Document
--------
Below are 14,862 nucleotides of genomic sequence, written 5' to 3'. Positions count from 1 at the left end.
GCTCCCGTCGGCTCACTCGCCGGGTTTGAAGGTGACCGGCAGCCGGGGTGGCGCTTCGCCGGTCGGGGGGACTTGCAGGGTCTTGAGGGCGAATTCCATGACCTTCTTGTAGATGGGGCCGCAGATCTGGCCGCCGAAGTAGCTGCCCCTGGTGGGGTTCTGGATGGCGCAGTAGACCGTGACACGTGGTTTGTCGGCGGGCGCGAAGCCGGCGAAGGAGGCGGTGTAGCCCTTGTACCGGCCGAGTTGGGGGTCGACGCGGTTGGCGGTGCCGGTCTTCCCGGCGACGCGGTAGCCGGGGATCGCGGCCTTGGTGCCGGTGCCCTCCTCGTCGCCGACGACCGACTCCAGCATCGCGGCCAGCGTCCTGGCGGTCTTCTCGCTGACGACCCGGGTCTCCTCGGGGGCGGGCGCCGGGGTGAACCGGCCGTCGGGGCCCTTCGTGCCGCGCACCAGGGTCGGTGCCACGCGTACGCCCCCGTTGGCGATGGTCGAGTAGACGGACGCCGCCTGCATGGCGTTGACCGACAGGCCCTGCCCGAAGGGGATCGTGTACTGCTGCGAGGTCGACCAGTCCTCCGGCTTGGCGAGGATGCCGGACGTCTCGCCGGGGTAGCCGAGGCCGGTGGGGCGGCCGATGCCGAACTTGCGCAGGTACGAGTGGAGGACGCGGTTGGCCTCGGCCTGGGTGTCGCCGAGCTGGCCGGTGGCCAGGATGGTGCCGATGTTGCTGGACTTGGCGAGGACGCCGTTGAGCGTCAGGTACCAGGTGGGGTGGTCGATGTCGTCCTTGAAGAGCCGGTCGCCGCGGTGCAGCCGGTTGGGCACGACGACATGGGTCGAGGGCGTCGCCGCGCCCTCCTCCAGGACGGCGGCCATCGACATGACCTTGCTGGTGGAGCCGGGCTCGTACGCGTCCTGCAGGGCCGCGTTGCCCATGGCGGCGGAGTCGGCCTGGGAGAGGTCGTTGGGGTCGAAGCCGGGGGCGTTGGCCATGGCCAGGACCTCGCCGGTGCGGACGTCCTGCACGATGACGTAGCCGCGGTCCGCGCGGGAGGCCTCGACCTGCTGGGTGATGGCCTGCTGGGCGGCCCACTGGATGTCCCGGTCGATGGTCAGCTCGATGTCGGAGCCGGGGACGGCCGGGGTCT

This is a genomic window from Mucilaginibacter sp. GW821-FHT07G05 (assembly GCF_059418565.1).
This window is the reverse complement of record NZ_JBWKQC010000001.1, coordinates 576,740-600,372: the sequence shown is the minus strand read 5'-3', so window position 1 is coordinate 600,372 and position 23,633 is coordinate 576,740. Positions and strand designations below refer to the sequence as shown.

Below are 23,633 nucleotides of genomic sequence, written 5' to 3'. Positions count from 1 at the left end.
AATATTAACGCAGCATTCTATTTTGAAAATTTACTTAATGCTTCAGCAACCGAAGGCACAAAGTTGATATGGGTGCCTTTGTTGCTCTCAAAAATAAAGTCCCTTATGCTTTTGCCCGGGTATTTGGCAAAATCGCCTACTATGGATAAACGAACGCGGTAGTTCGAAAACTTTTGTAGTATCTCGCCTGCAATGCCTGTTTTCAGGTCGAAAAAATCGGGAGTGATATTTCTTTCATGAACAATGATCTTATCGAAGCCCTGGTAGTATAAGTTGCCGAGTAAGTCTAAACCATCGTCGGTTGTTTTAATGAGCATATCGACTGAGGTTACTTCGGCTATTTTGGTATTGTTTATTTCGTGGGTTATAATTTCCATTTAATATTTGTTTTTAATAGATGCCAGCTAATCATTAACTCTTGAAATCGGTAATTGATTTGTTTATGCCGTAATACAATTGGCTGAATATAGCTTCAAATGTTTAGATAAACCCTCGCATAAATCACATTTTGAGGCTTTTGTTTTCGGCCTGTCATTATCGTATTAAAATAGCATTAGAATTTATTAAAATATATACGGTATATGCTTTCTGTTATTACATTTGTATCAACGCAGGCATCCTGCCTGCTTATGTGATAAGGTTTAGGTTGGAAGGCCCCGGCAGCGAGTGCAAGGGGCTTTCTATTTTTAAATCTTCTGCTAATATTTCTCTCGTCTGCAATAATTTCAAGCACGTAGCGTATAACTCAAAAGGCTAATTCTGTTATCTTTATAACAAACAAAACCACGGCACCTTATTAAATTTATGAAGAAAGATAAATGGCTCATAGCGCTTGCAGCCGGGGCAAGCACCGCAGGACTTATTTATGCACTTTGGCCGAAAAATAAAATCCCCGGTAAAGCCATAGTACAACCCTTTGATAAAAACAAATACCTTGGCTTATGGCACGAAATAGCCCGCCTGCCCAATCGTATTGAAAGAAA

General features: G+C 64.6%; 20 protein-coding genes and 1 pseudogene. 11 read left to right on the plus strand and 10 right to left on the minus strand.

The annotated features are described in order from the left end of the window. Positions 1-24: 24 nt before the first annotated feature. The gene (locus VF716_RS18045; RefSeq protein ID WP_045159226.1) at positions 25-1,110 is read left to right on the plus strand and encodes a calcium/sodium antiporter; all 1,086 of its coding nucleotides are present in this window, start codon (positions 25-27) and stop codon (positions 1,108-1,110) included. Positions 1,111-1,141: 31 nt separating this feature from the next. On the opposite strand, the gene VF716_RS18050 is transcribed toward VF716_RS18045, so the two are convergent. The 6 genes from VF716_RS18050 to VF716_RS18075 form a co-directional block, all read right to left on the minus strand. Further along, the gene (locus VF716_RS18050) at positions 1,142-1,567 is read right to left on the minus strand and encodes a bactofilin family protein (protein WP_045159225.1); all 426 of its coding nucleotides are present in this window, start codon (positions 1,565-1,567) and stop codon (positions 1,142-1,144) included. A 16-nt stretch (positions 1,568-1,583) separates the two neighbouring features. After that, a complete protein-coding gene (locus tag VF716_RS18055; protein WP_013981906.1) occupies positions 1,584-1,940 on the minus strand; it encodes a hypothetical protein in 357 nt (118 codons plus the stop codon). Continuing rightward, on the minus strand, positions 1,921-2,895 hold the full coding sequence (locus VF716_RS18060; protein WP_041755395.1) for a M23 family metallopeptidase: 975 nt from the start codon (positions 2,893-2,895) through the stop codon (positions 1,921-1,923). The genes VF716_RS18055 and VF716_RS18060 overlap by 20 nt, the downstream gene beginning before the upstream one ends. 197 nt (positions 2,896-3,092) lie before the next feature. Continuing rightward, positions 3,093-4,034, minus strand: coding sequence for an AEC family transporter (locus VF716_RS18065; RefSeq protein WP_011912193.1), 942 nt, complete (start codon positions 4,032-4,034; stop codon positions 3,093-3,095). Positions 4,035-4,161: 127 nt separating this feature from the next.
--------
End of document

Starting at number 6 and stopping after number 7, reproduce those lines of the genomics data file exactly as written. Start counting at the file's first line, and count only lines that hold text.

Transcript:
AATATTAACGCAGCATTCTATTTTGAAAATTTACTTAATGCTTCAGCAACCGAAGGCACAAAGTTGATATGGGTGCCTTTGTTGCTCTCAAAAATAAAGTCCCTTATGCTTTTGCCCGGGTATTTGGCAAAATCGCCTACTATGGATAAACGAACGCGGTAGTTCGAAAACTTTTGTAGTATCTCGCCTGCAATGCCTGTTTTCAGGTCGAAAAAATCGGGAGTGATATTTCTTTCATGAACAATGATCTTATCGAAGCCCTGGTAGTATAAGTTGCCGAGTAAGTCTAAACCATCGTCGGTTGTTTTAATGAGCATATCGACTGAGGTTACTTCGGCTATTTTGGTATTGTTTATTTCGTGGGTTATAATTTCCATTTAATATTTGTTTTTAATAGATGCCAGCTAATCATTAACTCTTGAAATCGGTAATTGATTTGTTTATGCCGTAATACAATTGGCTGAATATAGCTTCAAATGTTTAGATAAACCCTCGCATAAATCACATTTTGAGGCTTTTGTTTTCGGCCTGTCATTATCGTATTAAAATAGCATTAGAATTTATTAAAATATATACGGTATATGCTTTCTGTTATTACATTTGTATCAACGCAGGCATCCTGCCTGCTTATGTGATAAGGTTTAGGTTGGAAGGCCCCGGCAGCGAGTGCAAGGGGCTTTCTATTTTTAAATCTTCTGCTAATATTTCTCTCGTCTGCAATAATTTCAAGCACGTAGCGTATAACTCAAAAGGCTAATTCTGTTATCTTTATAACAAACAAAACCACGGCACCTTATTAAATTTATGAAGAAAGATAAATGGCTCATAGCGCTTGCAGCCGGGGCAAGCACCGCAGGACTTATTTATGCACTTTGGCCGAAAAATAAAATCCCCGGTAAAGCCATAGTACAACCCTTTGATAAAAACAAATACCTTGGCTTATGGCACGAAATAGCCCGCCTGCCCAATCGTATTGAAAGAAA

General features: G+C 64.6%; 20 protein-coding genes and 1 pseudogene. 11 read left to right on the plus strand and 10 right to left on the minus strand.